There is much debate in the media and within higher education about the value of a college degree. Research tells us a bachelor’s, master’s, or doctoral degree can positively impact your career, but some still question if the benefits outweigh the ever-increasing cost.
The U.S. is more educated than ever. In 1955, only 2.4 million Americans attended a higher education institution but, by 2015, the number of students enrolled in college had soared to 19.1 million.1 And degree attainment is rising, too. Currently, among the up-and-coming generation (those 25–29 years old), 36% hold a bachelor’s degree or higher, up from 29% of the same age group in 2000.2
For those considering going back to school to complete a degree or to improve their career opportunities, research indicates there are advantages to earning a college degree:
College graduates are in demand. Today, a college degree matters more than ever as a result of an increasingly competitive global economy. Consider the fact that occupations requiring some form of postsecondary education make up nearly 37% of employment, with the demand for workers with postsecondary education expected to grow more rapidly in the coming years than the demand for workers in any other educational category.3 In fact, recent analysis of hiring has found that nine out of every 10 new jobs created are currently going to workers with a college degree.4
It’s worth the investment. As of the 2018–2019 academic year, the average yearly cost for attending a private college had risen to nearly $37,000.5 While many institutions offer grants and other financial aid, that’s a lot of money. However, according to the U.S. Bureau of Labor Statistics, those with a bachelor’s degree enjoy a median income almost twice that of those with only a high school diploma, making a college degree quite worthwhile over the course of your career.6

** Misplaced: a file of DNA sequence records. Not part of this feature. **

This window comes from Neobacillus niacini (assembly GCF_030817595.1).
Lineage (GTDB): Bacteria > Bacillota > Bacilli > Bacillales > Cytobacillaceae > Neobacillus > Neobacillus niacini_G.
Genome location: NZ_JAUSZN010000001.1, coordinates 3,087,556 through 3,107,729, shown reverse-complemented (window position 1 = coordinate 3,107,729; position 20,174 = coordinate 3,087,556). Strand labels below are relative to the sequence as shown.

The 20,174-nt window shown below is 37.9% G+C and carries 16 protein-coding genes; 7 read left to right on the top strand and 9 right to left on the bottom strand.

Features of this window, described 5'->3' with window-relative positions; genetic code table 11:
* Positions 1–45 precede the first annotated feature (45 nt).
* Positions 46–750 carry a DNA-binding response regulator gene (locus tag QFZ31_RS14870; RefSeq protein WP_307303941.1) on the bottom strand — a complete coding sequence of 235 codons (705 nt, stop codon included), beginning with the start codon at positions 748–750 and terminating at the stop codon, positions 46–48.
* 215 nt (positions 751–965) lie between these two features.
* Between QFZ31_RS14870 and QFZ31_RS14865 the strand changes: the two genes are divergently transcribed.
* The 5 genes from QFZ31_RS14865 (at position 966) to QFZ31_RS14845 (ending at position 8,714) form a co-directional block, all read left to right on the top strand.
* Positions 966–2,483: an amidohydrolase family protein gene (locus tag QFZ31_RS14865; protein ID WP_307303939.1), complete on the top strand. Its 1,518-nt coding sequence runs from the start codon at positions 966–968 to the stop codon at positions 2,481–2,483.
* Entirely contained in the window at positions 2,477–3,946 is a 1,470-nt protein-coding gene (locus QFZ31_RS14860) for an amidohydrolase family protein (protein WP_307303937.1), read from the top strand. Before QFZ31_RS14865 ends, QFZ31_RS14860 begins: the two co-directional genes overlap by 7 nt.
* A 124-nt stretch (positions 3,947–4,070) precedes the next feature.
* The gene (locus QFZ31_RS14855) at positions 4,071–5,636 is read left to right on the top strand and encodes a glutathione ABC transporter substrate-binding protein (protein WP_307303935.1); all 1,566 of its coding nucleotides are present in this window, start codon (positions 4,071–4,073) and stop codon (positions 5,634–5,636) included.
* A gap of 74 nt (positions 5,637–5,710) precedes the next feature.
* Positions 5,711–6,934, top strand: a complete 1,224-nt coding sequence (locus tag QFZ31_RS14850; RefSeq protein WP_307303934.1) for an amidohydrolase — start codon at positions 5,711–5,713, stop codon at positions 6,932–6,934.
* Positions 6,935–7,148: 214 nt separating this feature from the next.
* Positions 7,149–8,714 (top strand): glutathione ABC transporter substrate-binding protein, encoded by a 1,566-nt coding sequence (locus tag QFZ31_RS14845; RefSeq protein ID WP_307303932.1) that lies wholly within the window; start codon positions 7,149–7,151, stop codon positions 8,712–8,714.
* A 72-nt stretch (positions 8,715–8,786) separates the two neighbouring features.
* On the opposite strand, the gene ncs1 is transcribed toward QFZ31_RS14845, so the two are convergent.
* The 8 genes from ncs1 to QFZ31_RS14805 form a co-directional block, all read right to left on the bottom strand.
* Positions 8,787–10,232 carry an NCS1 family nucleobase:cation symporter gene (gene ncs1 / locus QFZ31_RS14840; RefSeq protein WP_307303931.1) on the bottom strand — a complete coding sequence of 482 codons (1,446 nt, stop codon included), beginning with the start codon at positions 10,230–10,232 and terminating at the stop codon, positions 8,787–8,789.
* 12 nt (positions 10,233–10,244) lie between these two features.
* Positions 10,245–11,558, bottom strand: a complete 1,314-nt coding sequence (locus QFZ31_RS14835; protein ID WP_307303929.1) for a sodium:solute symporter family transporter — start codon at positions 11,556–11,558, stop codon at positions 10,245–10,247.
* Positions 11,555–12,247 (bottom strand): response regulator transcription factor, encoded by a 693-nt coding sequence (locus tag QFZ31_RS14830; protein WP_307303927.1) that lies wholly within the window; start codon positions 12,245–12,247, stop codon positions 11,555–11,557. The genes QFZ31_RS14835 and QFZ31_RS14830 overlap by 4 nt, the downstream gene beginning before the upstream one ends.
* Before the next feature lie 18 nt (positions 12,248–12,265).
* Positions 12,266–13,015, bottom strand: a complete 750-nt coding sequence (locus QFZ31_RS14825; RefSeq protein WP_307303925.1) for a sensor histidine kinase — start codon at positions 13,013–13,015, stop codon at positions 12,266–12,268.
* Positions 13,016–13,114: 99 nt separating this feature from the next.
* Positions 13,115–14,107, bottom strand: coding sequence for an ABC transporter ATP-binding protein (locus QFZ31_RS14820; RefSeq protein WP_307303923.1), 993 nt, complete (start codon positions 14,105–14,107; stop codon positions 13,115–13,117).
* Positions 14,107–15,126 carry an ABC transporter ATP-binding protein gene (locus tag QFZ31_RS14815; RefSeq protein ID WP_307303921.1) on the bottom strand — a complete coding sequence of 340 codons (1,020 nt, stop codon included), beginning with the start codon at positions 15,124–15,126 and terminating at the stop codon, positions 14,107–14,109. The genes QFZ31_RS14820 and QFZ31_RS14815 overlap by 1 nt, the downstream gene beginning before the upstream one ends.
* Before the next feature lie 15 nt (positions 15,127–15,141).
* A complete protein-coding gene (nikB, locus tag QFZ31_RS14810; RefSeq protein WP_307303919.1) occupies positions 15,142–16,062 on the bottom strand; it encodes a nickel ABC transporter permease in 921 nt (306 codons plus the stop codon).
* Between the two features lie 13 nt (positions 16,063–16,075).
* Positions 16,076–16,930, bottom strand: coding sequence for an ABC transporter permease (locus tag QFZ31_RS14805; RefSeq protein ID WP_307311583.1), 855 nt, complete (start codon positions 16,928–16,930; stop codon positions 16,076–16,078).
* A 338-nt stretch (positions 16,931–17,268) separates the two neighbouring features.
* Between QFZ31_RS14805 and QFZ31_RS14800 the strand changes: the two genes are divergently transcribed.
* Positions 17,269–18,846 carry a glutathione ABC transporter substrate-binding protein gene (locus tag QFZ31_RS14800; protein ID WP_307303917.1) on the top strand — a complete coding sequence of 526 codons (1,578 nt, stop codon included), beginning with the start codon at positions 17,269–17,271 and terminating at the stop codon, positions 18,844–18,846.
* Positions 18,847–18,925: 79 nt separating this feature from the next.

Benefits extend beyond salary. The benefits of earning a degree—whether it’s from a traditional campus-based university or via online education—include so much more than employability and compensation. Research has shown that a college degree can help you live longer. According to a recent study published in the Journal of Health Economics, an additional year of college lowers mortality rates by as much as 19%.7 A major study by the University of Maine in 2012 found even more benefits, including that Americans with a bachelor’s degree are 21% more likely to be married and 61% less likely to be separated or divorced, and their likelihood of being happy is significantly higher.8
College graduates are empowered to impact society via social change. While attending college, you are exposed to different perspectives and cultures. Nowhere is this truer than at online universities. Online classes—regardless of the area of study—are global gathering spots where students from all over the world can join together to advance their education. According to the U.S. Bureau of Labor Statistics, college graduates with a bachelor’s degree or higher volunteered at rates significantly higher than those with lower educational attainment.9 Additionally, studies show that those with a bachelor’s degree are 1.5 times more likely to make charitable contributions than those without a college degree.10 College graduates even have better civic engagement, consistently voting in higher numbers than those who haven’t attained a degree.11
Don’t let the cost of a college degree discourage you from continuing your quest for higher education. Instead, consider the difference a college degree from an accredited university can make for you and your family.
Walden University is an accredited institution offering bachelor’s, master’s, doctoral, and certificate programs online. Expand your career options and earn your degree in a convenient, flexible format that fits your busy life.
Walden University is accredited by The Higher Learning Commission, www.hlcommission.org.